Iranian Foreign Minister Mohammad Javad Zarif and British Foreign Secretary Philip Hammond met on Monday on the sidelines of the 69th session of the UN General Assembly in New York.
"We discussed bilateral relations and reaffirmed our commitment to reopen our Embassies once the necessary practical arrangements can be made,” Hammond said after the meeting.
Iran and the UK officially resumed direct diplomatic ties in February after the two countries severed diplomatic relations in 2011.
The two countries have appointed non-resident chargés d’affaires as a first step toward reopening their respective embassies.
On November 27, 2011, Iranian MPs voted by a large majority to downgrade diplomatic ties with the UK, in response to Britain's decision to impose new anti-Iran bans.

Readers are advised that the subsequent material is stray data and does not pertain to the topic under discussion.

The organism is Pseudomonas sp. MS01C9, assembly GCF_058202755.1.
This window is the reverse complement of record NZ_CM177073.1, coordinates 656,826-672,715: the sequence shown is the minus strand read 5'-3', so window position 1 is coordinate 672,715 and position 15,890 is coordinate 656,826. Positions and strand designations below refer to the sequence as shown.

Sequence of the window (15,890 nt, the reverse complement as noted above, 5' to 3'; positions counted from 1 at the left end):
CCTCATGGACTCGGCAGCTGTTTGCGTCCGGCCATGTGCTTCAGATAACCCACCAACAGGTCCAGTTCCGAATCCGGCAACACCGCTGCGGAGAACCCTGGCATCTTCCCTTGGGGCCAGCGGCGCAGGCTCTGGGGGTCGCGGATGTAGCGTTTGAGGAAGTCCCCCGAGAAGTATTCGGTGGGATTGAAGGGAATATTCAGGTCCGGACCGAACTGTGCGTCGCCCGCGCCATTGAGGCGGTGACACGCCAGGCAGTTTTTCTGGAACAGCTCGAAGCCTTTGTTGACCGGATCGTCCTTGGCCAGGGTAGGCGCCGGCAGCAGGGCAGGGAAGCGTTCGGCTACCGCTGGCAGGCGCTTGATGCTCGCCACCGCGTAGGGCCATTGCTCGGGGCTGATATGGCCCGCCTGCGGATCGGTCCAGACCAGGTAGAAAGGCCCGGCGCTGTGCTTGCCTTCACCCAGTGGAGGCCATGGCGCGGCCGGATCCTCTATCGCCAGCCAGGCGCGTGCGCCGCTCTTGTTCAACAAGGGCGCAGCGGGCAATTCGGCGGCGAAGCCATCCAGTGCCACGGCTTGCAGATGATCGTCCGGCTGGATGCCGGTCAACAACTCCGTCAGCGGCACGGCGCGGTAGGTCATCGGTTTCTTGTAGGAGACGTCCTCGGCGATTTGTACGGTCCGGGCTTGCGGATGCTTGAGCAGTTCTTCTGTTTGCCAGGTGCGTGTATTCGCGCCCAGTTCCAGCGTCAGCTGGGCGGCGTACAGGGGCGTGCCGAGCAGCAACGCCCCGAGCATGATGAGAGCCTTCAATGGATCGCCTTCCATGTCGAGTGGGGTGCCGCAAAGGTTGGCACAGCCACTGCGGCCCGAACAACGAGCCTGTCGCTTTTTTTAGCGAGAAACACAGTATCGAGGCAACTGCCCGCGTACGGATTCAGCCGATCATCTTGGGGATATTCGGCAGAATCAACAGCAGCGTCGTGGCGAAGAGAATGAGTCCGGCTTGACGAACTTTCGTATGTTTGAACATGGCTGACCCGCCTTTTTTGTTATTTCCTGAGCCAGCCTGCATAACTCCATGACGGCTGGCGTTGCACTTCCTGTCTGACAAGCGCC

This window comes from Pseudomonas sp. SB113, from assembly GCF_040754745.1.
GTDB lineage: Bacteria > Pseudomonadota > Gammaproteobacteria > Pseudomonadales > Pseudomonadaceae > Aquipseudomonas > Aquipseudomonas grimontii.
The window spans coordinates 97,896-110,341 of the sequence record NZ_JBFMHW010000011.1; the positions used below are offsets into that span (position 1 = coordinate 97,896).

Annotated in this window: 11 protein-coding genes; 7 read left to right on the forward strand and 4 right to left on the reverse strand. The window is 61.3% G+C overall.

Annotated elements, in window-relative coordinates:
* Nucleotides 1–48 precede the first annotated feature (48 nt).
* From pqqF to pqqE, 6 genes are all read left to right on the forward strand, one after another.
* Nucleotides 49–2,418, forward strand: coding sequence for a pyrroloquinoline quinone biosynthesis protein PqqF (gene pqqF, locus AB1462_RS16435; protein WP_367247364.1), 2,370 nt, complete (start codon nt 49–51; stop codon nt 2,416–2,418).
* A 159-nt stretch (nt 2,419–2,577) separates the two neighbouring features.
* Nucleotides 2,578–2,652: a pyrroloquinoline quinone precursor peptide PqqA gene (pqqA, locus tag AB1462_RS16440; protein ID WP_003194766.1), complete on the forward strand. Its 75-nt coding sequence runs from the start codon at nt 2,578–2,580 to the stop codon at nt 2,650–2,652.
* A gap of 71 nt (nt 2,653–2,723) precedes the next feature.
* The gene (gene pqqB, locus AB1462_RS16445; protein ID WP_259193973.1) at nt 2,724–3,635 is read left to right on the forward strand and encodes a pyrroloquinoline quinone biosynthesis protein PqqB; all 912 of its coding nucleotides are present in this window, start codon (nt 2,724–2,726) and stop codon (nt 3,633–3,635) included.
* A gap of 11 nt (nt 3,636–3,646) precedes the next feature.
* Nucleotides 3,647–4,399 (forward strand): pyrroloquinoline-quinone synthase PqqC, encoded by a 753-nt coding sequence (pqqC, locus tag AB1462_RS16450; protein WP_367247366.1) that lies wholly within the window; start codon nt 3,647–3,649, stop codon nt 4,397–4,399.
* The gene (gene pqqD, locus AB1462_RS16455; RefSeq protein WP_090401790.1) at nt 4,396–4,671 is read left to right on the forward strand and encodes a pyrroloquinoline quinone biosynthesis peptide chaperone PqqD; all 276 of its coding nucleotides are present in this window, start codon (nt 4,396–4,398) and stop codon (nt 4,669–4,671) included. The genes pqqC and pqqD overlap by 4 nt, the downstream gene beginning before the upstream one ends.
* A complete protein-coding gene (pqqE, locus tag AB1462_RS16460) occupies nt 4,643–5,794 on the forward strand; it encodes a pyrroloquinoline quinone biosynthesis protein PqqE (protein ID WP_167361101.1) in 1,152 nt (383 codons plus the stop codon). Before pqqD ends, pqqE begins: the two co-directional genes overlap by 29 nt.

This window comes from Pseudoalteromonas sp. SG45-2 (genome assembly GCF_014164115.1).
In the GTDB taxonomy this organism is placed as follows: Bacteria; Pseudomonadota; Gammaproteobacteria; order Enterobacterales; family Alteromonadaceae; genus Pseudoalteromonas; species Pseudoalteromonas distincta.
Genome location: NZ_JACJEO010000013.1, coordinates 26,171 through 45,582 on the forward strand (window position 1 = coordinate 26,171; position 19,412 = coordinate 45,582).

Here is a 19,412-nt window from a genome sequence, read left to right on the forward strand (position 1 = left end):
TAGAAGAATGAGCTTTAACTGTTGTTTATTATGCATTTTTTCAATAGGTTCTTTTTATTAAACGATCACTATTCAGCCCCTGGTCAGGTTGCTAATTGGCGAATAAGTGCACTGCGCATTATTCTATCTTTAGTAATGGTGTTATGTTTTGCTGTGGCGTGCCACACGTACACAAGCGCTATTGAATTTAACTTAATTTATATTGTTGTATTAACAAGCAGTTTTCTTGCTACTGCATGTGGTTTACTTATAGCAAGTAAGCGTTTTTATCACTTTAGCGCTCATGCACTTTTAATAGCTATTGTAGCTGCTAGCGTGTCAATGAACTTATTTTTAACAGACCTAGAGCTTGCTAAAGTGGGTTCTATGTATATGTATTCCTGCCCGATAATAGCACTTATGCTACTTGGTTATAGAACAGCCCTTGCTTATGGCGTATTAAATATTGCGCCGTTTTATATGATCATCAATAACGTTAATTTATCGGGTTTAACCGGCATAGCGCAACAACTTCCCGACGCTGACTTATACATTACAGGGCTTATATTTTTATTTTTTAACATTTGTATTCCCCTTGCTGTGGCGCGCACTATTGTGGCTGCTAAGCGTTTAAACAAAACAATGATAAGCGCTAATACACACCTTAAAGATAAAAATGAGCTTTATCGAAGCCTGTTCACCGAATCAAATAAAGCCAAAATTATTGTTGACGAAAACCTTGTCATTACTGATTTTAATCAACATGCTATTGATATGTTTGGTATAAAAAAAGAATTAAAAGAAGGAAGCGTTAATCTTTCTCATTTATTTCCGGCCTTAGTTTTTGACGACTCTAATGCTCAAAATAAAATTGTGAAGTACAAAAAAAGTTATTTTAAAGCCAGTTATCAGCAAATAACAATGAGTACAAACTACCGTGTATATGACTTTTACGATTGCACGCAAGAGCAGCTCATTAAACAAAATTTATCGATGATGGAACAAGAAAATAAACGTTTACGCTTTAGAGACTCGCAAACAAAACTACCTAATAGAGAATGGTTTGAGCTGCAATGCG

Following the decision by Majlis, hundreds of Iranian students staged a protest outside the British Embassy in Tehran, pulling down the UK flag and demanding the expulsion of the British ambassador.
On November 30 of the same year, London cut off its ties with Tehran, withdrew its diplomatic staff from Iran and the Iranian Embassy in London was closed.
Zarif and Hammond also exchanged views on the Islamic Republic’s nuclear energy program.
We stressed that it would remain in all our interests to reach an agreement that addresses international security concerns and which begins to rebuild global confidence in Iran, the British foreign secretary said.
Hammond said that "UK remains committed to securing a deal” with Iran over its nuclear energy program, "but Iran needs to show more realism and flexibility in order for negotiations to succeed.”
This comes as Iran and the P5+1 group – Russia, China, the United States, Britain, France and Germany – are holding a new round of talks on Iran’s nuclear energy program in New York.
The negotiations are meant to reach a final agreement aimed at resolving the standoff over Tehran’s civilian nuclear work.